Lebanese singer Fadel Shaker performs during a gathering in the main sports stadium in the southern Lebanese city of Sidon on June 9, 2013
Lebanese singer Fadel Shaker performs during a gathering in the main sports stadium in the southern Lebanese city of Sidon on June 9, 2013 © Mahmoud Zayyat - AFP/File
Lebanese singer Fadel Shaker performs during a gathering in the main sports stadium in the southern Lebanese city of Sidon on June 9, 2013
<
>
AFP
Last updated: March 10, 2015

Fugitive Lebanese crooner-turned-Islamist 'to surrender'

A Lebanese singer-turned-Islamist wanted in connection with deadly clashes with the army plans to surrender to the authorities after nearly two years on the run, his lawyer said on Monday.

Fadel Shaker is accused along with extremist Sunni cleric Ahmad al-Assir of involvement in violence near the southern Lebanese city of Sidon in June 2013 that left at least 18 soldiers and 11 gunmen dead.

"Fadel wants to surrender in the coming days," Shaker's lawyer May Khansa told AFP. "He broke off his relationship with Assir some time ago."

Both men are accused of "killing army officers and attacking state institutions".

A judicial source said last month that a military judge had recommended seeking the death penalty for the pair.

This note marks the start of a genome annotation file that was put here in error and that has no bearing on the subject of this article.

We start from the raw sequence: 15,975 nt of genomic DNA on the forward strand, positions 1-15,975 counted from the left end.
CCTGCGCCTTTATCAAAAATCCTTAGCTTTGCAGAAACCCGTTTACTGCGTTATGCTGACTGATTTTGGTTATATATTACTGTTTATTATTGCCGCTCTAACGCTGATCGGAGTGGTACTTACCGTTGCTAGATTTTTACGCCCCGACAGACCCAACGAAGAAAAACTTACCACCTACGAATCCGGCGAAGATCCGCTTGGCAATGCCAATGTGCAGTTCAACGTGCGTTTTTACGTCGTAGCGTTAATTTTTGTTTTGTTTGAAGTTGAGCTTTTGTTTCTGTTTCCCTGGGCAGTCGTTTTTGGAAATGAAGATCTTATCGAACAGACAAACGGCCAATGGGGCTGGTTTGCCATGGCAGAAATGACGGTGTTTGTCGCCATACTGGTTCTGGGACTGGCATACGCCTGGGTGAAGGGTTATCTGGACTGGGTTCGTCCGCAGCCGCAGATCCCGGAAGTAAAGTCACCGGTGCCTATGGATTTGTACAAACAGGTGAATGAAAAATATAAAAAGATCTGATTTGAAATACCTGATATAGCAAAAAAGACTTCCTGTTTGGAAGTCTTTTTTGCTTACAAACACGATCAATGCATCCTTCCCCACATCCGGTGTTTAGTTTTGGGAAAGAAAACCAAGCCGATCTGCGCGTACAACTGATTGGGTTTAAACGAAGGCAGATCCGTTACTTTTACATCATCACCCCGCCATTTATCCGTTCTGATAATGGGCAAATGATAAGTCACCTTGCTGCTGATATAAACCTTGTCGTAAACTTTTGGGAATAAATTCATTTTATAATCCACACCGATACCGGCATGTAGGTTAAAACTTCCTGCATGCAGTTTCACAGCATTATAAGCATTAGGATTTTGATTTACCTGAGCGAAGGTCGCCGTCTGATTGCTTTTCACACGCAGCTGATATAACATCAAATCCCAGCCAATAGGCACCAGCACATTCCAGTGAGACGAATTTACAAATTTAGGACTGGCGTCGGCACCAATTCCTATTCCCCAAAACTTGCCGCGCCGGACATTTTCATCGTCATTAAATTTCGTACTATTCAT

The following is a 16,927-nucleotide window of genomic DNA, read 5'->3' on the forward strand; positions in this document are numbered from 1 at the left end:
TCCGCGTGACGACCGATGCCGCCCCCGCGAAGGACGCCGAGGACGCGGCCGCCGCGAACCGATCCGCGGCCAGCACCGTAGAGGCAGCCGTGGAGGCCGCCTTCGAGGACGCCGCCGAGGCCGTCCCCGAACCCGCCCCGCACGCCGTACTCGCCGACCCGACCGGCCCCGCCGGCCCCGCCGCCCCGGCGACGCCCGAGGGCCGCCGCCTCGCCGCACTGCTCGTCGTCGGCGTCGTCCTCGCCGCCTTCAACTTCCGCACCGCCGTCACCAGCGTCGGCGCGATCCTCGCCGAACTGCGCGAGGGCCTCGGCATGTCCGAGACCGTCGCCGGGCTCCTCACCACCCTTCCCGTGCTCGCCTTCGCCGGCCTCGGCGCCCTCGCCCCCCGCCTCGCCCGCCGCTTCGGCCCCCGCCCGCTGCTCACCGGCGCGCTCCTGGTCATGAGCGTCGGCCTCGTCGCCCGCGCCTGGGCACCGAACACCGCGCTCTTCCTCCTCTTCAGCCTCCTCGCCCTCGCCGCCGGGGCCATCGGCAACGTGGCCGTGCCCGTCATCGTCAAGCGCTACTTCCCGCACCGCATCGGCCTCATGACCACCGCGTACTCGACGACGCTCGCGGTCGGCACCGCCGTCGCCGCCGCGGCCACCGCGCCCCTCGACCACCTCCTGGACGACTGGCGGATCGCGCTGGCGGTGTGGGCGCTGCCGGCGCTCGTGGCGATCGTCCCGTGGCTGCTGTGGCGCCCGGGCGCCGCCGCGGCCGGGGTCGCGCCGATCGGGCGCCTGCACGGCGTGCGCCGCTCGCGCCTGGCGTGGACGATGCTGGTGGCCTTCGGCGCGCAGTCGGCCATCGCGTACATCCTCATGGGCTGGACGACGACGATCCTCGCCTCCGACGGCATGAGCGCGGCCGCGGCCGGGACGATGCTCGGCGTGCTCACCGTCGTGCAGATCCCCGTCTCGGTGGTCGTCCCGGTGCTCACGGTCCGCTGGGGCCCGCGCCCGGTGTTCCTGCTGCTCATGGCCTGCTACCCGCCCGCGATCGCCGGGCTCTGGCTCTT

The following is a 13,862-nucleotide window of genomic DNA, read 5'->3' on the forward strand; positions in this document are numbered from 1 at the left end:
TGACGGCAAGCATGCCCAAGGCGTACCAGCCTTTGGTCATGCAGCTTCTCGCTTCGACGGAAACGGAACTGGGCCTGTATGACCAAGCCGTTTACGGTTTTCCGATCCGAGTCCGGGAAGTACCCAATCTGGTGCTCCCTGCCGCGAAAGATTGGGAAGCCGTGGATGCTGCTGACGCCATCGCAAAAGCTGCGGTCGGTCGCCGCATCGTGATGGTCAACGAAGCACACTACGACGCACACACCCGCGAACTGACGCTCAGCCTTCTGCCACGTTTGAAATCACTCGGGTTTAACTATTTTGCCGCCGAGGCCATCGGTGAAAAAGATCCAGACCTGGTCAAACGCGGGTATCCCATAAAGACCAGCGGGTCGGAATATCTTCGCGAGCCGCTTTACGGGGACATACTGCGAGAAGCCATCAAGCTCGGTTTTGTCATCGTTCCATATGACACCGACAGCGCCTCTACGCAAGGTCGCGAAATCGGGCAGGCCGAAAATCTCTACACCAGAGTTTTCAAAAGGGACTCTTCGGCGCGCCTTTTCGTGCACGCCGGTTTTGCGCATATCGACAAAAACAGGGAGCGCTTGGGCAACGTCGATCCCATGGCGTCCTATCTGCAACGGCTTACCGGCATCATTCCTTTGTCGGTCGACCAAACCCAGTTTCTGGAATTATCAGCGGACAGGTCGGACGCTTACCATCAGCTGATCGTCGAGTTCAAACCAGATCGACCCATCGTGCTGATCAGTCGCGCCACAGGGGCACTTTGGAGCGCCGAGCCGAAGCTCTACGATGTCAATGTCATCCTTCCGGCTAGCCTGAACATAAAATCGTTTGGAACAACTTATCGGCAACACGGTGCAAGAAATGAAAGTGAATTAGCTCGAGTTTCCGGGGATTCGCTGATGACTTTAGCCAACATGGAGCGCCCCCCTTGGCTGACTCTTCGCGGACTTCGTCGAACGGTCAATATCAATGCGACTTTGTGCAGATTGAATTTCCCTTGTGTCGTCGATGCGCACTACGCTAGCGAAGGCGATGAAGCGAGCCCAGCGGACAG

Born Fadel Shmandur, Shaker began his career as a popular wedding singer who performed from the rooftops of the crowded Palestinian refugee camp of Ain al-Helweh in Sidon, the largest in Lebanon.

He became immensely popular across the Arab world for his love songs and advocacy of Palestinian rights.

When Syria's uprising erupted in 2011, Shaker shocked his fans by joining the ranks of extremist preacher Assir.

Assir stirred up sectarian tensions in Lebanon with his denunciations of Syrian President Bashar al-Assad and the Lebanese Shiite militia Hezbollah, which has sent fighters across the border to support regime forces.

Shaker featured prominently at the Sunni preacher's rallies.

"God gave me the gift and invited me to join the jihad... Mother, don't cry for me... Death does not frighten me, and my wish is to become a martyr," Shaker crooned in a television appearance in 2013.

But in an interview with Lebanese television station LBC at the weekend, Shaker appeared clean-shaven and in a crisp collared shirt.

He denied taking part in the clashes and said he wanted to "return to his regular life".

"He has abandoned the hardline religious path he was on," his lawyer said.

Shaker is hiding out in a home he recently bought in Ain al-Helweh, his birthplace, according to witnesses who recently met him.

He looked gaunt, having lost significant weight after recent illness -- and the bushy beard he sported in 2013 was gone.

The people who met him said the reasons for his sudden about-face were unclear.

Lebanese daily Al-Akhbar reported that an apparent deal with state security forces may see a reduced sentence for the former singer.

blog comments powered by Disqus